"If you come from Paris to Budapest you think you are in Moscow. But if you go from Moscow to Budapest you think you are in Paris." ~ Gyorgy Ligeti
We started out early one morning only to discover that Budapest sleeps in. This wasn’t apparent in our guidebook. Supposedly the baths were open early, and they had a "womens day". Not true. A cafe was marked on their map. It was gone. In fact, as we learned over the next few days, our guidebook was wrong - a lot. (And, we did check that we had the latest edition.)
Over the worst coffee of my lifetime, we discussed the city. We deemed Paris a twenty-five year-old, sophisticated, glamorous and knows how to make the boys drool. Prague is seventeen, wanting to be so like her older sister, and seeking to find the right direction towards maturity. She’s getting close. But Budapest, the youngest sister is still developing, unaware of where she’s going, but in a rush to get there. She’s eleven but wants to be nineteen as she stomps her foot.
Two hours later we made our way towards the "Hop On, Hop Off" bus for Budapest. www.citytour.hu. For roughly $22 per person you can see 15 sights. An audio guide comes with your ticket, and if you just ride the bus without stopping at any sights it will take about two hours.
First, we would have to cross the:
Széchenyi Chain Bridge
Built in 1849 this suspension bridge was the first permanent bridge to span the Danube river. It is named after a politician, and its supporter, István Széchenyi. The pair of lions on each of the bridge’s entrances are smaller replicas of the Trafalgar Square lions in London. These were added in 1852.
During World War II the bridge was severely damaged and was rebuilt in 1949. In fact every bridge over the Danube in Budapest was destroyed during the war and all but one were rebuilt as exact replicas of the former bridges. Elisabeth Bridge was built in 1964 and is a white cable bridge holding six lanes of traffic.
The stops along the route:
The hill is named for St. Gerard (the French version of Gellert), who tried to convert pagan Hungarians to Christianity. The pagans locked him in a barrel filled with nails and threw it down the hill in 1046.
The best views are from Citadella sétány.
This Byzantine-Moorish style synagogue is the second largest in the world, and was constructed between 1844 and 1859. At that time Jews were banned from living within the old city limits so they created a Jewish Quarter just outside. Remnants of the old city walls of Pest can be seen across the street.
Address: Dohány utca 2-8. in VII. district, at an angle to Károly körút, between Deák tér and Astoria
The figures within the memorial contain the leaders of the seven tribes which became Hungary in the 9th century, and important persons throughout the country’s history. The square and monument were completed in 1900.
Metro: Hosok tere M.
Boasting one of the best views of the city, this neo-Gothic and neo-Romanesque terrace was completed in 1902, which includes seven towers. The towers represent the seven Magyar tribes which settled in the area in 896 ACE. The name of the monument comes from the guild responsible for defending the hill it rests on.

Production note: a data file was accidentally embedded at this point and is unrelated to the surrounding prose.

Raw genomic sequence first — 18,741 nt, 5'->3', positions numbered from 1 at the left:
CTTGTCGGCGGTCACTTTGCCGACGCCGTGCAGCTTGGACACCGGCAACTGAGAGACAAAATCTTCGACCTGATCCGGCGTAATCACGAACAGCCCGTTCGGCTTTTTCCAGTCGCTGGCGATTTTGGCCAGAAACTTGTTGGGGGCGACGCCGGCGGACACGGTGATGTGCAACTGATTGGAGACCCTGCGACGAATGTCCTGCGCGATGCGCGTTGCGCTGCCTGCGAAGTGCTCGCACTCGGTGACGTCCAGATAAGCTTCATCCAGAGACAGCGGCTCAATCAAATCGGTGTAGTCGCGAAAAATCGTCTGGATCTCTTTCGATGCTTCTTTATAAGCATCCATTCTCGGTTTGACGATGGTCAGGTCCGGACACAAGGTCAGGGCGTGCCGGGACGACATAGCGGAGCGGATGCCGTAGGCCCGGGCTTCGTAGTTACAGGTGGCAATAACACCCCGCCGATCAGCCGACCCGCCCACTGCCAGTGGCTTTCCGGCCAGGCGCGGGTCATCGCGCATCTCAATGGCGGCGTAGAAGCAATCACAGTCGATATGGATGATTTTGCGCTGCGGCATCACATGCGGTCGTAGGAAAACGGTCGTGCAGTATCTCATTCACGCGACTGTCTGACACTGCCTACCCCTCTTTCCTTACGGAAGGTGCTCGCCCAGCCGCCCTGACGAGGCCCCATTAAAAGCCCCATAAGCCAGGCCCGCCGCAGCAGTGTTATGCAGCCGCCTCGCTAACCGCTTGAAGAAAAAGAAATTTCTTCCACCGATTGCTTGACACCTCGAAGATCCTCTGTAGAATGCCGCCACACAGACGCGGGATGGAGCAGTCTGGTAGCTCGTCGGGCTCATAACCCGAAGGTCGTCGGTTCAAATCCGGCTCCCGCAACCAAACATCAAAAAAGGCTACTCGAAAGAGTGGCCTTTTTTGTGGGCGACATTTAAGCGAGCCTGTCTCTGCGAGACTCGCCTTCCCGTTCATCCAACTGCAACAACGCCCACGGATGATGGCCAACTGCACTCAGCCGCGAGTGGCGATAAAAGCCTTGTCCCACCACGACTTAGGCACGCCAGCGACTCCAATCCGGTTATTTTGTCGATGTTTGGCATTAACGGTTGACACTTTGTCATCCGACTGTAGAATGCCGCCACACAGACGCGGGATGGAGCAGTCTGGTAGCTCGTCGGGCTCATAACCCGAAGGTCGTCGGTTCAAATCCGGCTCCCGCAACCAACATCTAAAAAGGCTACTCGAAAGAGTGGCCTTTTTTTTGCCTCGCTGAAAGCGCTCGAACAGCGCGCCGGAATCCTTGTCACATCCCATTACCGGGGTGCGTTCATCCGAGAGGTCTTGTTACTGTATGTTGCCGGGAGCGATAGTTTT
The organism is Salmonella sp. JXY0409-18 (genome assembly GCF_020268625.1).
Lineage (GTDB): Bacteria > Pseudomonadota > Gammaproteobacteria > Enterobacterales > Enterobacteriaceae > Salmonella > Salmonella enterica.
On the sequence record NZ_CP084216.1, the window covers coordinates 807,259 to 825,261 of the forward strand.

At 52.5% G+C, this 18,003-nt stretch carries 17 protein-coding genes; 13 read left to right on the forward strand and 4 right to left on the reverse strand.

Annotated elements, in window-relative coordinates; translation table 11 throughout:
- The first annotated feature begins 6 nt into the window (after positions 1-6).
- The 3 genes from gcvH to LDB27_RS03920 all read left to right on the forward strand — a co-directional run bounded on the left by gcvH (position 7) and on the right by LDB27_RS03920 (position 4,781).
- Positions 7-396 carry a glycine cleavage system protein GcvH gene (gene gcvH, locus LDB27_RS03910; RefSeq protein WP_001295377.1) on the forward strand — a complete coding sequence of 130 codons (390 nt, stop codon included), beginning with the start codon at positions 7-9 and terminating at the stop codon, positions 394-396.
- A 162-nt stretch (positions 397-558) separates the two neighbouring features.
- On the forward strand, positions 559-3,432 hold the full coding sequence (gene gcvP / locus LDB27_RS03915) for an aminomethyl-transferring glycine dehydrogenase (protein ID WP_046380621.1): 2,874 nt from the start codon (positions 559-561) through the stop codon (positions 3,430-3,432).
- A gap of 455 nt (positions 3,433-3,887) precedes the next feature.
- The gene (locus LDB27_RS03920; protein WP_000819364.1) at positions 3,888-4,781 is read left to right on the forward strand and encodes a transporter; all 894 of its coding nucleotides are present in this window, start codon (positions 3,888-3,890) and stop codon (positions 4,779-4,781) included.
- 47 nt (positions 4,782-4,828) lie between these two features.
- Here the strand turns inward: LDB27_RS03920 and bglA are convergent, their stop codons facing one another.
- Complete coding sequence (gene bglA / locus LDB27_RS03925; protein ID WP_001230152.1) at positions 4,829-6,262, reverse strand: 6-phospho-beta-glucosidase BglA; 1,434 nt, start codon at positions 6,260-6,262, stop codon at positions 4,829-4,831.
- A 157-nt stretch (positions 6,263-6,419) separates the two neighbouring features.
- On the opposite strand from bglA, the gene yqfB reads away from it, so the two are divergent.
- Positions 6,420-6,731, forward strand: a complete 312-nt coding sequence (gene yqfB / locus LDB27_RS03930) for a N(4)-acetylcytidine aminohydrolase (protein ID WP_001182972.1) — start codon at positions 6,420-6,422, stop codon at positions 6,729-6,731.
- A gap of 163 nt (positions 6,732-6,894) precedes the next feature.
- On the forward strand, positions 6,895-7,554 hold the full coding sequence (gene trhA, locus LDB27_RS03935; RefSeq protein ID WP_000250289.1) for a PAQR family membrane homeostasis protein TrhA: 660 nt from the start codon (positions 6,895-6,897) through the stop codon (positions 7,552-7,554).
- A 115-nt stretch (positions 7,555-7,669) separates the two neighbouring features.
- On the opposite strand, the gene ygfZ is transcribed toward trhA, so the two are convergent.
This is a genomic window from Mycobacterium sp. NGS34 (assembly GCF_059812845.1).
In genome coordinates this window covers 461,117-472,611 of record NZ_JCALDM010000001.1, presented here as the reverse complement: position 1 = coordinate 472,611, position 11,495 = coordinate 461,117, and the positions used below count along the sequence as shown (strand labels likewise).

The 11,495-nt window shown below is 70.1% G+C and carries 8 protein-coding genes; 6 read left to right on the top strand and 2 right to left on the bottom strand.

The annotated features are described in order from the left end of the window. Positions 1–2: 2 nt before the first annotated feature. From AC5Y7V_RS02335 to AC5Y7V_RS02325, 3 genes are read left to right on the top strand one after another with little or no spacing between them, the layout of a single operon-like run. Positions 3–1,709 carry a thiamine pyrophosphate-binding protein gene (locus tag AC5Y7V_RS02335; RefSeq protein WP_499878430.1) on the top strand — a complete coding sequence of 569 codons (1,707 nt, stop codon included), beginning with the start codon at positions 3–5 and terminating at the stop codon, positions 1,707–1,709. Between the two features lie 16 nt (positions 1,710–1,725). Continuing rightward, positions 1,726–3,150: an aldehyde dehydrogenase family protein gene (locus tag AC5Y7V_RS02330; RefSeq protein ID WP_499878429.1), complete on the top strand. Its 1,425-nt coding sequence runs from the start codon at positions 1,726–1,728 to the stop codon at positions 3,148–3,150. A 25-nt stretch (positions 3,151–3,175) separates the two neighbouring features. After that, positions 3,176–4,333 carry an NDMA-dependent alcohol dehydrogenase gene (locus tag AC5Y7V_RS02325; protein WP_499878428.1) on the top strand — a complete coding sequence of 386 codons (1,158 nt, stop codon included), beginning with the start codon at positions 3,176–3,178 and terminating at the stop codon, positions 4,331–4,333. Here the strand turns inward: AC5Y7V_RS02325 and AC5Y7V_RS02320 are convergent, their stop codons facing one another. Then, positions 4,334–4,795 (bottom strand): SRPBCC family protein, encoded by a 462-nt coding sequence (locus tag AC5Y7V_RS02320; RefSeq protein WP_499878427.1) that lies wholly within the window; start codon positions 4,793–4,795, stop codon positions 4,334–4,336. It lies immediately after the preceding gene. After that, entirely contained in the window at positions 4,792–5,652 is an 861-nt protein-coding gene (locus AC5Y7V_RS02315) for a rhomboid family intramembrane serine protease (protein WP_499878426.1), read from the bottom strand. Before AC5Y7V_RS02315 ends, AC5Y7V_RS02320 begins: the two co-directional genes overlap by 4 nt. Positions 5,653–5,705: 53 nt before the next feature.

Address: Szentháromság tér, 1014.
Though a church has been on the site since 1015, the current structure dates from the mid-1300s and is in the Gothic style. The church is officially titled Church of Our Lady but has been nicknamed for the popular King Matthias (of Bohemia and Austria).
During Turkish occupation the church was stripped of its Christian symbols and furnishings when it became the city’s main mosque. Architect Frigyes Schulek restored the church to its original condition in the 19th century.
Immediately in front of Fisherman’s Bastion.
Located in the Castle Hill complex, a palace has been at this location since 1247 though the current structure’s oldest section dates to the 14th century. The complex hosts Baroque, Medieval and 19th century style architecture.
Much of the complex was destroyed the siege of Budapest during World War II. What was left was gutted by the Communist government because it was viewed as a symbol of the former regime. The long process of rebuilding wasn’t completed until the 1980s.
Gellert Spa and Bath
Every day 70 million liters of warm thermal water bubble up through the 118 natural springs in Budapest. The city’s dozen bath houses have been funneling the waters into varying temperature pools and spas since Turkish occupation (1500s).
We spent the morning lounging in a bath. The different temperature pools were encased in white and gray marbles. Above were white and green mosaics and skylights. It was quite stunning. And, very relaxing.
Note: Most spas now require visitors to bring a bathing suit. Gellert doesn’t enforce this rule. You can reserve a private changing booth. They also provide saunas, cooling pools, foot soaks and showers.
With the fall of Communism throughout Europe in 1989, most former Soviet-controlled nations destroyed images, sculptures and statues. Hungary decided to gather these images in one place, Memento Park, near Budapest, as a reminder of this dark period.
Address: 22nd district (Southern Buda), corner of Balatoni út and Szabadkai utca., Szoborpark. How to get there: Bus 150 runs from Allee Shopping Center. The ride is roughly 25 minutes from there.